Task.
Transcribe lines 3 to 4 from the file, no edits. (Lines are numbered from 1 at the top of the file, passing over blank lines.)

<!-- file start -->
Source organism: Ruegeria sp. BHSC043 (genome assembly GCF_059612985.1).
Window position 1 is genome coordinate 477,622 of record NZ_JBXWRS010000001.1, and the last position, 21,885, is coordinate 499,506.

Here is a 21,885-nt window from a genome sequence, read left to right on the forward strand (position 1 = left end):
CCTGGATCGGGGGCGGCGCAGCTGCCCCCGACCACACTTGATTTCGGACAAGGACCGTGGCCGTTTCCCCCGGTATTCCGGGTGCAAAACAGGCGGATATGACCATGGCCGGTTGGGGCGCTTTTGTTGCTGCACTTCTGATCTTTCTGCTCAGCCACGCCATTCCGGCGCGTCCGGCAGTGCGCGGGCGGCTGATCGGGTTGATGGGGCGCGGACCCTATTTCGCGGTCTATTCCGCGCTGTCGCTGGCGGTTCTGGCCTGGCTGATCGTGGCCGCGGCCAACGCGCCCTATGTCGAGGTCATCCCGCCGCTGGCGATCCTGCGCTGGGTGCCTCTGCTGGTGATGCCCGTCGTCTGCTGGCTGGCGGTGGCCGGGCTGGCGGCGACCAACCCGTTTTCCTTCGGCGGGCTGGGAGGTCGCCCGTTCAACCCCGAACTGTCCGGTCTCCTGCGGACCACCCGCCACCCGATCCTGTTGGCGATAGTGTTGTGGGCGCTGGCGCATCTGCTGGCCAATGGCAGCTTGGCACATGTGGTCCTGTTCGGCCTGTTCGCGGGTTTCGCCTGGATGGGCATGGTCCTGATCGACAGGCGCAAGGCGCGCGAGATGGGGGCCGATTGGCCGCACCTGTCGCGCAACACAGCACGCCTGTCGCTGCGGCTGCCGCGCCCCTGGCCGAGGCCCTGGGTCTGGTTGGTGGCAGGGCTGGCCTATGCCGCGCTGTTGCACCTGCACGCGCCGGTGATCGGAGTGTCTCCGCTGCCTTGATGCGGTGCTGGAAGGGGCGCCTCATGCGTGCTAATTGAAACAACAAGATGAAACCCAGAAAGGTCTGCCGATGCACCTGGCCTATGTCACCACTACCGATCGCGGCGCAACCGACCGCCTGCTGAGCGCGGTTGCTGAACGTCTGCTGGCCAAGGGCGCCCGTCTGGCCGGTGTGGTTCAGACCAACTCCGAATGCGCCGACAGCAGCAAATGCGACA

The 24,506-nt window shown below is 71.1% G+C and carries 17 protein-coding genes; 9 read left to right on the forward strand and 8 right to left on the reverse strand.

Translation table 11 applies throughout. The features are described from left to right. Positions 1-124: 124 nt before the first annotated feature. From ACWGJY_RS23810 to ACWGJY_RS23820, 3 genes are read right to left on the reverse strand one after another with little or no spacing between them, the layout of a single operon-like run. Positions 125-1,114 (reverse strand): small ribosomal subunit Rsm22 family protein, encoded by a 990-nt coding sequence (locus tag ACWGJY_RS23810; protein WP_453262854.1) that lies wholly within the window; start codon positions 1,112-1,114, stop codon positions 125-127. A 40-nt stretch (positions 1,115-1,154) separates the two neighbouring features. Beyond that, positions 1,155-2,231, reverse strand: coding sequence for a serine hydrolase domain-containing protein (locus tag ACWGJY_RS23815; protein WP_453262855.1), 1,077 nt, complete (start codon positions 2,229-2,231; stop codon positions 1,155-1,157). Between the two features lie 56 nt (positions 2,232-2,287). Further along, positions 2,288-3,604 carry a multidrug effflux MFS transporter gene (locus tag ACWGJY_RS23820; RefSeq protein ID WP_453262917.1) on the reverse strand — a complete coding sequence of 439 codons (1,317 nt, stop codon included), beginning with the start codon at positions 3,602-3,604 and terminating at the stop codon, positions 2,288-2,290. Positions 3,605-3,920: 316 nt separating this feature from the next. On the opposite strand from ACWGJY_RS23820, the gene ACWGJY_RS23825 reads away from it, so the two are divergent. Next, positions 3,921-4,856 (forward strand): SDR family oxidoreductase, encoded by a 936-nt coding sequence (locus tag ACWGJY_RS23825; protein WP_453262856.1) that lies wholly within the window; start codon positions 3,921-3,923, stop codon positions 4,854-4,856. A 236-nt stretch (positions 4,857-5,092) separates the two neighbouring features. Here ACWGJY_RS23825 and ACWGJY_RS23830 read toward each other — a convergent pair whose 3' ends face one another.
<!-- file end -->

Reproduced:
Here is a 21,885-nt window from a genome sequence, read left to right on the forward strand (position 1 = left end):
CCTGGATCGGGGGCGGCGCAGCTGCCCCCGACCACACTTGATTTCGGACAAGGACCGTGGCCGTTTCCCCCGGTATTCCGGGTGCAAAACAGGCGGATATGACCATGGCCGGTTGGGGCGCTTTTGTTGCTGCACTTCTGATCTTTCTGCTCAGCCACGCCATTCCGGCGCGTCCGGCAGTGCGCGGGCGGCTGATCGGGTTGATGGGGCGCGGACCCTATTTCGCGGTCTATTCCGCGCTGTCGCTGGCGGTTCTGGCCTGGCTGATCGTGGCCGCGGCCAACGCGCCCTATGTCGAGGTCATCCCGCCGCTGGCGATCCTGCGCTGGGTGCCTCTGCTGGTGATGCCCGTCGTCTGCTGGCTGGCGGTGGCCGGGCTGGCGGCGACCAACCCGTTTTCCTTCGGCGGGCTGGGAGGTCGCCCGTTCAACCCCGAACTGTCCGGTCTCCTGCGGACCACCCGCCACCCGATCCTGTTGGCGATAGTGTTGTGGGCGCTGGCGCATCTGCTGGCCAATGGCAGCTTGGCACATGTGGTCCTGTTCGGCCTGTTCGCGGGTTTCGCCTGGATGGGCATGGTCCTGATCGACAGGCGCAAGGCGCGCGAGATGGGGGCCGATTGGCCGCACCTGTCGCGCAACACAGCACGCCTGTCGCTGCGGCTGCCGCGCCCCTGGCCGAGGCCCTGGGTCTGGTTGGTGGCAGGGCTGGCCTATGCCGCGCTGTTGCACCTGCACGCGCCGGTGATCGGAGTGTCTCCGCTGCCTTGATGCGGTGCTGGAAGGGGCGCCTCATGCGTGCTAATTGAAACAACAAGATGAAACCCAGAAAGGTCTGCCGATGCACCTGGCCTATGTCACCACTACCGATCGCGGCGCAACCGACCGCCTGCTGAGCGCGGTTGCTGAACGTCTGCTGGCCAAGGGCGCCCGTCTGGCCGGTGTGGTTCAGACCAACTCCGAATGCGCCGACAGCAGCAAATGCGACA